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Why do people need to save face or be macho?
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The guy was a jerk.

We were driving the right way down a one-way parking lane outside Trader Joe’s in Modesto Saturday when he turned the wrong way and stopped within three feet of my front bumper.

I sat there waiting for him to move. He stared. Thirty seconds passed he did not move nor was there even a single car passing behind him in the travel lane in front of the stores. Another 15 seconds passed. He rolled his window down and yelled for me to back up. I just sat and stared.

At the two-minute mark I thought this was getting a bit absurd. Then he yelled out that all I had to do was move to the right and he could get by. I was starting to think it was time to get out of the car and give him a piece of my mind then I stopped myself. It wasn’t worth it and obviously the guy had a screw or two loose. As I pulled over to the right he shouted out that I would have let him by sooner if it wasn’t for the fact I had a woman in the car with me.

In just a few minutes plus a few words, he pretty well summed up the problem that guys have who think they have to be macho.

It is not the first time I’ve had to come to a stop because another male driver was going the wrong way down the aisle and wanted me to back up. The first time it was outside the Safeway store in Manteca. The guy was speeding, had to slam on his brakes to avoid hitting me and then flipped me off before backing up. At least he realized that he was in the wrong.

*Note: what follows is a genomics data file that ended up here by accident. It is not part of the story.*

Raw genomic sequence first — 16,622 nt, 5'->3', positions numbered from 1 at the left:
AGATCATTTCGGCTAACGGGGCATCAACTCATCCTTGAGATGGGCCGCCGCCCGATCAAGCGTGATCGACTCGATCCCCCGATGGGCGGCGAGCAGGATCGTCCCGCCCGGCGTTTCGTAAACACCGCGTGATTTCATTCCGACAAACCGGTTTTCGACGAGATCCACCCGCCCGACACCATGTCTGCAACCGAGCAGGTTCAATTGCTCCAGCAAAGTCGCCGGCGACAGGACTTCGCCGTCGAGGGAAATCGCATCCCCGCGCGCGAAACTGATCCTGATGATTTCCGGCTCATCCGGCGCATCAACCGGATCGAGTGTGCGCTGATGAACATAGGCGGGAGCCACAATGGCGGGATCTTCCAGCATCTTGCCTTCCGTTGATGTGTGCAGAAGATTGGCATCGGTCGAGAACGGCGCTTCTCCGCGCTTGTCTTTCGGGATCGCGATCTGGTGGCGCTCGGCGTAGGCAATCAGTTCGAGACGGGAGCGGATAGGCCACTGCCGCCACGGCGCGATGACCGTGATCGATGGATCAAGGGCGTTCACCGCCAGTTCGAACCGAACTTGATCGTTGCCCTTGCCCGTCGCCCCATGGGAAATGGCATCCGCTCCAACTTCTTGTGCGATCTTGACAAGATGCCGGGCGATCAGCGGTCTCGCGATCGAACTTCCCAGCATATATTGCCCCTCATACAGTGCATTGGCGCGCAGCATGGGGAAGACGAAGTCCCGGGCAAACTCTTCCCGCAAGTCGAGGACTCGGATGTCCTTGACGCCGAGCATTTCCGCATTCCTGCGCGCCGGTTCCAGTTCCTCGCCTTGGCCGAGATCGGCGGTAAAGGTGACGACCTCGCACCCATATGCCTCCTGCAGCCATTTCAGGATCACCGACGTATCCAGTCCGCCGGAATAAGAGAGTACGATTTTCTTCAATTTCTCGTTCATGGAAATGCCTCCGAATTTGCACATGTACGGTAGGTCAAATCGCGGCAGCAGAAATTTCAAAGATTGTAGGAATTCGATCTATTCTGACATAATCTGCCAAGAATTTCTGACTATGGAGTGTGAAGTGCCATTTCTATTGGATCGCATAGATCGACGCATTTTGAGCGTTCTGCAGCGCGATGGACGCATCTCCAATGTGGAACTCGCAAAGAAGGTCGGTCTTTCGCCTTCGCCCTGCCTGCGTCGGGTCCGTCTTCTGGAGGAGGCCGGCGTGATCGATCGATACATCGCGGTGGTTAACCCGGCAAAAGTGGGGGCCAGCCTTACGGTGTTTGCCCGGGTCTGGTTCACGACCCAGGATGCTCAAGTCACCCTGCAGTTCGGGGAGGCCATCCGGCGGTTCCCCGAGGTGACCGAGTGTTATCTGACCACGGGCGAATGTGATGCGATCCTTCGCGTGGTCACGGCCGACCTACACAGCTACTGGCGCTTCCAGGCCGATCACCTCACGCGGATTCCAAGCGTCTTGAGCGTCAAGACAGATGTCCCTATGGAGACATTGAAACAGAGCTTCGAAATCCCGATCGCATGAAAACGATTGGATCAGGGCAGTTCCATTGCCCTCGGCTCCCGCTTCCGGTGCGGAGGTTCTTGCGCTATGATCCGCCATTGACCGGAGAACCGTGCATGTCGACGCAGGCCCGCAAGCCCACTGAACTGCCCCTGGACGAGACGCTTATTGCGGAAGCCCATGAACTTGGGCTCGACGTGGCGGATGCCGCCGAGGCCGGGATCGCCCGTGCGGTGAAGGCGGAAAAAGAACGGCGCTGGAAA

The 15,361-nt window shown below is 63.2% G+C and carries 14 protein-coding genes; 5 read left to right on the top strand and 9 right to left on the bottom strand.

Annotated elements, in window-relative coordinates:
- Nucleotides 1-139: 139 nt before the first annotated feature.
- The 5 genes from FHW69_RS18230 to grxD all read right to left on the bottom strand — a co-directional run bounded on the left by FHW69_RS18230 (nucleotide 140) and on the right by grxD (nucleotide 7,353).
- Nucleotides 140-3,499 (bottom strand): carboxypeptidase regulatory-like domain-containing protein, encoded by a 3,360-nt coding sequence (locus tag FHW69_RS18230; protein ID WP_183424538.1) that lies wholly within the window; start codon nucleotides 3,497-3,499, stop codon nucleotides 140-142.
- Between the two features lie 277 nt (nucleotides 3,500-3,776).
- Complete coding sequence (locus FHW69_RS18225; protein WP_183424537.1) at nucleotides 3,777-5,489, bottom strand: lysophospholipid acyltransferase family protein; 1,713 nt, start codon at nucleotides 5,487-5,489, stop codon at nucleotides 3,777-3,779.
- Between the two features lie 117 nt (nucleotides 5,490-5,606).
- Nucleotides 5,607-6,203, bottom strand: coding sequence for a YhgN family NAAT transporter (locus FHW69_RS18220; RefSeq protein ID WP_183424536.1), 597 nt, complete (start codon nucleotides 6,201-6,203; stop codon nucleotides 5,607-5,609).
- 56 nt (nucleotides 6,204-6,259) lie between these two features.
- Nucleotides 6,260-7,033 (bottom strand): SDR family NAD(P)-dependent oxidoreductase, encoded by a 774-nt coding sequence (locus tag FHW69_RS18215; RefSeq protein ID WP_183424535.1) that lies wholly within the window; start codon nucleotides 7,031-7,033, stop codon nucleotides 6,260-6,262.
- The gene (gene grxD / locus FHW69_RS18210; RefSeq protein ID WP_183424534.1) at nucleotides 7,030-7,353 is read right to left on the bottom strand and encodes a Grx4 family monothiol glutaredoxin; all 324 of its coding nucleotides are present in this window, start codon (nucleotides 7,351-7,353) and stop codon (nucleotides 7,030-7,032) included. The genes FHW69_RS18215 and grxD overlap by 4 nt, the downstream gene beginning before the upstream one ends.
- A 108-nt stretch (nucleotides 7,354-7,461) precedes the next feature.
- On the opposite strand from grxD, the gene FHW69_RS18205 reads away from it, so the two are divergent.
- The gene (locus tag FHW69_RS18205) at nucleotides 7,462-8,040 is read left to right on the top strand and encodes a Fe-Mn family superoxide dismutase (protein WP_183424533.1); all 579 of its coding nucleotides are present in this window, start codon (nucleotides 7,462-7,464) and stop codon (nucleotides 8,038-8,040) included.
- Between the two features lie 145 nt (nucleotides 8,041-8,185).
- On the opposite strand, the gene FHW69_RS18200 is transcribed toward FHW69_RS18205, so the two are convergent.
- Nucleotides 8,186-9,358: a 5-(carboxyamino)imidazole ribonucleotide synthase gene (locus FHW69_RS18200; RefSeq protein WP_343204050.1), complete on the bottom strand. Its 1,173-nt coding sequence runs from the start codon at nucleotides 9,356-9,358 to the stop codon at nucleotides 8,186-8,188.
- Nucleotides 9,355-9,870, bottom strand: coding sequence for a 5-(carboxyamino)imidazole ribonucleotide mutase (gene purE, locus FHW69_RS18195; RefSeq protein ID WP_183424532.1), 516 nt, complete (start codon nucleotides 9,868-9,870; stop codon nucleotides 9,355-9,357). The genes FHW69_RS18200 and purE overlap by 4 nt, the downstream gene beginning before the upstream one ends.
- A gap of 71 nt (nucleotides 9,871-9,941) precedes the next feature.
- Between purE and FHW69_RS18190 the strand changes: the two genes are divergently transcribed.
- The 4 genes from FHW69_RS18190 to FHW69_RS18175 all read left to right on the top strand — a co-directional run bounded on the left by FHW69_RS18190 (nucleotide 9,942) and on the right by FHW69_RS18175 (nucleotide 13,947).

Rules – contrary to popular belief – are meant to be followed.

For the record, if there is someone else in the car with me I’m not likely to make an issue about somebody else being in the wrong as my passenger’s safety is my responsibility. And to tell the truth, rarely do I respond to someone else’s stupidity on the road although I admit when someone blew through a stop sign while I was in the crosswalk I did yell out more than a few profanities as I was barely able to get out of the way without being clipped.

The guy Saturday, though, was something else. There wasn’t a danger in him backing up. He was clearly in the wrong, and I was two car lengths from the end of the aisle when he turned in front of me.

Not backing down when you’re in the wrong isn’t macho. It’s being self-important.

Then implying that someone else wouldn’t give into your complete disregard of the rules because they want to be macho and impress a woman is off the chart.

Guys need to get over the macho crap.
It hasn’t bothered me for years if someone passes me up when I’m cycling or jogging. I simply go at an established pace that I’m comfortable with.

As amazing as it may sound, in the past few years I’ve passed several people jogging primarily on country roads. I didn’t pick up my pace. They simply were moving at a slower pace. Each time when I passed them they obviously felt I had challenged their manhood. Minutes later they’d pass me up only to start breathing heavily and slowing down as I passed them a second time.

I’m certainly not out there running against them and I’m impressed that they are out there. The problem, of course, is that I was considerably older than the two guys I passed up. Who cares? They can probably do 1,001 things better than I can but I don’t really care nor should they. My favorite was a woman in her 20s who obviously was a runner compared to someone like me who is a jogger. I passed her on Wellington Avenue as she was jogging with a dachshund. Obviously that didn’t make her too happy. Before I knew it she was running past me with the dog scrambling for dear life to try and stay up.

I don’t need to impress anybody. It makes more sense to run your own race, so to speak, as you go through life and follow the rules.

I’m not perfect by far although I assure you if I turned down the wrong way on a travel lane I’ll back up because I made a mistake and am not afraid to admit it. Nor do I have to save face when someone can do something better than I can. If that means I’m not macho, so be it.